Volkswagen has subbed the USB-A ports for USB-C units as part of its mid-life update, but there’s no wireless phone charging in the Life.
Rear seat space is good, despite the Tiguan’s compact-ish looks. There’s room for average-height adults behind average-height adults, with plenty of legroom.
It’s rare, but the sunroof in our tester didn’t ruin headroom back there either.
Although both cars have rear vents, only the Volkswagen has its own temperature controls back there. It also gets a USB-C port and 12V outlet for charging.
There’s a fold-down central armrest with cupholders, deep door pockets, phone holders and map pockets on the seatbacks, and the usual three top tether/two ISOFIX child seat restraints.
The seats fold 60/40 and pack a central ski port, expanding the 615L boot to 1655L.
It’s worth noting that 615L figure is slightly misleading – it’s achieved with the sliding rear bench in its furthest-forward position and the boot floor lowered, so you don’t have a fully flat load bay.
It’s not ridiculous to assume some owners will use their cars set up that way, but it’s not conducive to legroom.
If you’re looking for more details on the interior design and features, you can find pictures and commentary within the official Volkswagen Tiguan brochure.
Power in the 132TSI comes from a 2.0-litre four-cylinder turbo petrol with 132kW of power and 320Nm of torque, mated with a seven-speed dual-clutch transmission.
All-wheel drive is standard with this engine, and claimed fuel economy is 8.8L/100km on the combined cycle.
The Tiguan has a 60L fuel tank and drinks 95 RON premium unleaded fuel.
A less powerful 1.4-litre engine with 110kW/250Nm and front-wheel drive is offered with the Life grade, while Volkswagen also has more powerful 2.0-litre petrol and diesel options higher in the range.
You can find further technical specifications on the engine within the official Volkswagen Tiguan brochure, as well as a side-by-side comparison with the other engines on offer.
The Tiguan feels like an overgrown Golf, which can only be a good thing.
The engine and transmission are excellent. Volkswagen has the 2.0-litre turbo engine down to a fine art by now, and uses the motor from the Tiguan in a huge range of guises across its brands.
Lean on the throttle and it pulls smoothly from just off idle, push a bit harder and it never feels strained or overworked.
Having more power is never a bad thing, and it’s easy to understand the appeal of the 162TSI, but you’ll never really need more than the Tiguan 132TSI has to offer.
Volkswagen has subbed the dual-clutch transmission in its Golf hatchback for a more conventional torque converter, but the Tiguan keeps its DSG for 2022.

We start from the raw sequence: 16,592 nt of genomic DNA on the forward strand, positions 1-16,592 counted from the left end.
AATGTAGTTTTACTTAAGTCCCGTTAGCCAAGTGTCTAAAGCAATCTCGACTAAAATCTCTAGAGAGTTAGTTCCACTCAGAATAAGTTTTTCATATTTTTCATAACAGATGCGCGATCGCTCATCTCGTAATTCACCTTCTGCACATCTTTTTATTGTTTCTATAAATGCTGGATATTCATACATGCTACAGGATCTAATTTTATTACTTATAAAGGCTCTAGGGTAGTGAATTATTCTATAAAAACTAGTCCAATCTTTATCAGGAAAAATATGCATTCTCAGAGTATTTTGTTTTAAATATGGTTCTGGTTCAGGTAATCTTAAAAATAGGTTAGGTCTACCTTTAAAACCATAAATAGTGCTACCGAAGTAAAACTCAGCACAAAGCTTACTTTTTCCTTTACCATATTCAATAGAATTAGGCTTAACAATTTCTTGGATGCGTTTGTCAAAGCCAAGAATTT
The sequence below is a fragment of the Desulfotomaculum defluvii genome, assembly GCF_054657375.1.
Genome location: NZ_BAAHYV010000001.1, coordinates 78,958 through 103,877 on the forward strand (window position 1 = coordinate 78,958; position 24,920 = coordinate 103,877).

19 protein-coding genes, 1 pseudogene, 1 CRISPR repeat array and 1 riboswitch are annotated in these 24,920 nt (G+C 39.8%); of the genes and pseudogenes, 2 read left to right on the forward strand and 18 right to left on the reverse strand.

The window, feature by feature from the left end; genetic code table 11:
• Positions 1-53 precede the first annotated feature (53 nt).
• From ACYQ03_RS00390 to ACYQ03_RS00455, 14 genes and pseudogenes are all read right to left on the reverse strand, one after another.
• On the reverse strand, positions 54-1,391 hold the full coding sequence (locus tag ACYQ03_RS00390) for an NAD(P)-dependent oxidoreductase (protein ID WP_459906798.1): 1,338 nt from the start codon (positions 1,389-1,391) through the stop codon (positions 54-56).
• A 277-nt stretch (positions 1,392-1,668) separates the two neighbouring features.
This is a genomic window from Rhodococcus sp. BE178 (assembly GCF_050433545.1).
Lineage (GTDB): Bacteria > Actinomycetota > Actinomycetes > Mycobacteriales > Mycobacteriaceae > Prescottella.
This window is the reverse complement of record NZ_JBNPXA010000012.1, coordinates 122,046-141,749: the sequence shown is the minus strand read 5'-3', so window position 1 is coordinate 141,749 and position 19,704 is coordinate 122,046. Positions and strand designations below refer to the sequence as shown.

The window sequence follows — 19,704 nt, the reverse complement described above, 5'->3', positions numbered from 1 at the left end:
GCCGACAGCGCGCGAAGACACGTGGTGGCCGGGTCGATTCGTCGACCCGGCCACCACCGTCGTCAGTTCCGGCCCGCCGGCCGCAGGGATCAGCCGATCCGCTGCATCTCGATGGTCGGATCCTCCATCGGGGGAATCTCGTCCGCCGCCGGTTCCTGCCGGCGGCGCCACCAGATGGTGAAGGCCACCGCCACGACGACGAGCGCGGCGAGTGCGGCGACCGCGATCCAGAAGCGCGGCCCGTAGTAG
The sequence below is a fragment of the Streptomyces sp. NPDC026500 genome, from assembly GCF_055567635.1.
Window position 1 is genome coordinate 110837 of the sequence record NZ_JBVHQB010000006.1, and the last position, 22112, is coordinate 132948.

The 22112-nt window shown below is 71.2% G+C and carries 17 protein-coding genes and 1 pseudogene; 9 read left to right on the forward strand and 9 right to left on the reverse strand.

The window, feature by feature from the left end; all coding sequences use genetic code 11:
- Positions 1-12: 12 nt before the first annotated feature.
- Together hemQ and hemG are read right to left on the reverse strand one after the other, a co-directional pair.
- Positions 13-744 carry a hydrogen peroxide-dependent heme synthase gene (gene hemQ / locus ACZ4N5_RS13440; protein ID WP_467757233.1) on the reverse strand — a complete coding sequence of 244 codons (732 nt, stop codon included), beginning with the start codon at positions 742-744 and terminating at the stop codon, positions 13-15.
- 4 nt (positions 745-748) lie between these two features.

It’s not quite as smooth as an old-fashioned slushbox off the mark, but the dual-clutch in the 132TSI isn’t all that far from it – no doubt aided by the fact the car doesn’t have idle start/stop to trip it up.
The super crisp, snappy feeling that’s characterised Volkswagen Group cars since the advent of the DSG is there, and gives you plenty of reason to knock the shifter into Sport, or take charge with the paddles.
The rest of the drive is similarly polished. 18-inch wheels aren’t small, but they’re small enough to leave space for chubby rubber in the Tiguan’s arches. The result is a car that rides brilliantly in the city.
It irons out bumps and potholes impressively, but without sacrificing the tied-down, sporty feeling buyers have come to expect from a German crossover. Sure, the wheels on the R-Line are sexier, but the 18s on the Life make for a better car.
You don’t need adaptive dampers and a million drive modes when the basic setup is good, and this basic setup is excellent.
The steering strikes a perfect balance between being light and easy to twirl at city speeds, and being heavy enough to inspire confidence on the highway.
It’s the consummate all-rounder, the Tiguan, there’s very little it won’t do.
With that said, it’s not perfect. There’s a bit of wind noise on the highway, and the transmission is a bit too keen to shift up on light throttle loads, which somewhat neuters the engine.
It can be overcome by hitting the accelerator harder, but sometimes the DSG feels like its deliberately holding you back to save fuel.
It’s worth reaching out to your local Volkswagen dealer to find out current stock levels, they might also be able to help find pricing for your local area.
The Tiguan is covered by Volkswagen Australia’s five-year, unlimited-kilometre warranty.
There’s also roadside assistance, which is renewed each time you service your Tiguan at a participating Volkswagen dealer for up to 10 years.
Volkswagen offers capped-price servicing and inclusive service packages – the latter available in three- and five-year variants. A three-year pack will set you back $1500 upfront, five years costs $2500.
Maintenance is required every 12 months or 15,000 kilometres, whichever comes first.
The traditional strengths of the Tiguan remain, even four years after its launch.
It’s still a refined, premium-feeling mid-sized SUV with a punchy engine and a surprisingly spacious interior.
Its drive remains excellent and the interior technology is solid but not standout, especially when you consider rivals (along with the Tiguan R-Line, and the latest Golf) now pack bigger, flashier screens and faster infotainment systems.
This is all the Tiguan you’ll ever need, especially with the Luxury Pack.
Is it all the Tiguan you could ever want? That’s not quite as clear cut. The price of our Luxury Pack-equipped tester is just shy of a more generously-equipped, more powerful 162TSI Elegance.
Given it’s less than $3000 extra and has even more luxuries, that’s where my money would be going.